I used to do reviews/posts on each book I read once I was done, but for some reason I stopped doing that. We’re returning to stand alone book reviews, friends!
Haruki Murakami is a Japanese author whose books are very surreal with a lot of magical realism. I bought a copy of Norwegian Wood years ago when I worked at Borders, and then it fell victim to a book purge so I don’t have it anymore, unfortunately. So Murakami has been on my radar for years, but it wasn’t until his new novel, Killing Commendatore, came out that he came back into the forefront of my attention.
As usual, there were tons of articles floating around the litweb about his new book and Murakami himself. I happened to read a few of those (like this one and this one) and suddenly I had an unscratchable itch for Murakami. I mean, the guy loves and writes books, has fantastic taste in music, and adores cats. Sounds like a friend of mine, right?
So first I picked up The Strange Library, which is actually a short story parading as a book. It’s about a kid that gets stuck in a weird library and tries to escape. It was really cute and, I think, a great way to dip a toe into Murakami’s writing.
Having enjoyed The Strange Library, I picked up Kafka on the Shore. I can’t tell you why I picked that particular novel to start reading his work, I just did. And it was good, you guys. Really weird and really good.
There’s a ton of magical realism and really surreal elements in this novel, as you would expect from Murakami. A lot of it was so surreal I’m not sure it was even intended to make any sort of definitive sense to the reader, but according to the author it’s best to read the book multiple times to get all the strings tied together. There were a lot of connections or elements I just don’t understand fully, but not in a frustrating way. The open and airiness of the novel leaves you pondering on its mysteries long after you’ve finished. I find myself thinking, “But what does it all MEAN?” Maybe the answer is that it really doesn’t mean anything at all. Or maybe it means something a little different to everyone, like all good art tends to do.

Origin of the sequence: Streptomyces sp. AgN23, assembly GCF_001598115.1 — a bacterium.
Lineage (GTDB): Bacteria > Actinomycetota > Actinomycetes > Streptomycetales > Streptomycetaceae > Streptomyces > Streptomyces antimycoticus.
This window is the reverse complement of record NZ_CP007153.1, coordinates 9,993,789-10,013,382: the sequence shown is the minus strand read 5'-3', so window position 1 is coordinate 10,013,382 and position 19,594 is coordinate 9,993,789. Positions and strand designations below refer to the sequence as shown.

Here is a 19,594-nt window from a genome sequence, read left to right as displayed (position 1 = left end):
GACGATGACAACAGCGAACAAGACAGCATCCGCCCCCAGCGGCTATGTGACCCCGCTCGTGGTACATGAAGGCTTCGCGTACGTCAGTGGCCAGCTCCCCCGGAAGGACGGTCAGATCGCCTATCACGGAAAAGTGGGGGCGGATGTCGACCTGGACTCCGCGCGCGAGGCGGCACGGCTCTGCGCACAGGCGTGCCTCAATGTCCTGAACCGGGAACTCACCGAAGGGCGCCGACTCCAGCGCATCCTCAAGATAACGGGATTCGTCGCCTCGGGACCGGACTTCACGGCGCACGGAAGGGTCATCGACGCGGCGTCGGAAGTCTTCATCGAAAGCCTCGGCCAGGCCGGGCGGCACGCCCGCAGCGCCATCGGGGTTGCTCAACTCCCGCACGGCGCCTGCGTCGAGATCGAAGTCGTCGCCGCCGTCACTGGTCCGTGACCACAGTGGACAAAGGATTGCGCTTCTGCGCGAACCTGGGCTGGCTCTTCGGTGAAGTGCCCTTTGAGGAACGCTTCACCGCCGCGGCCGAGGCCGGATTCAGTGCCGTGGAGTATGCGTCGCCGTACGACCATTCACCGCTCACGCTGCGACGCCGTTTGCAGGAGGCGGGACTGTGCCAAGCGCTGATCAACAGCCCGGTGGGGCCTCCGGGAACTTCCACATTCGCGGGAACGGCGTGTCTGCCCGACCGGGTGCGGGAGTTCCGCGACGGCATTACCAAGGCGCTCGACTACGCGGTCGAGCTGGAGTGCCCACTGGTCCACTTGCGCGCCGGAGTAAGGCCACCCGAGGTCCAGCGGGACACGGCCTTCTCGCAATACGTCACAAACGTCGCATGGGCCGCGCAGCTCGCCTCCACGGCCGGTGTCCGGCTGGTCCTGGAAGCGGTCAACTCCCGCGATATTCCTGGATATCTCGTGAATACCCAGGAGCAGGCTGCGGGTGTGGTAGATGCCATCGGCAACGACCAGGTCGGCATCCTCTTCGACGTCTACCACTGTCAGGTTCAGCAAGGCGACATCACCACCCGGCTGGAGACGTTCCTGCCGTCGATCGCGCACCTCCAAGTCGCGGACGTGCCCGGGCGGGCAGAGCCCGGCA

In the book, Murakami is able to really capture very difficult aspects of who we are as human beings. Things like being young and wild, being young and in love, having been young and in love only to suffer great loss, and being middle aged and longing for the past are treated with the utmost care. Murakami often says that his books just come to him like a dream, and the dream continues as he’s writing. In that case, he is incredibly tapped into some very deep collective subconsciousness, and has a real solid understanding of human nature that many authors work very hard to capture.
The book was a real winner for me. I know I’ll still be thinking of it years from now, and it’s definitely a book I look forward to reading in the future. I’m really excited to read more of his work! I have a copy of Killing Commedatore, which is beautiful and smells delightful, but I’m taking a break from his work to explore some other worlds for a while. One would hate to burn out!
And it can’t be a Murakami blog without a cat, of course: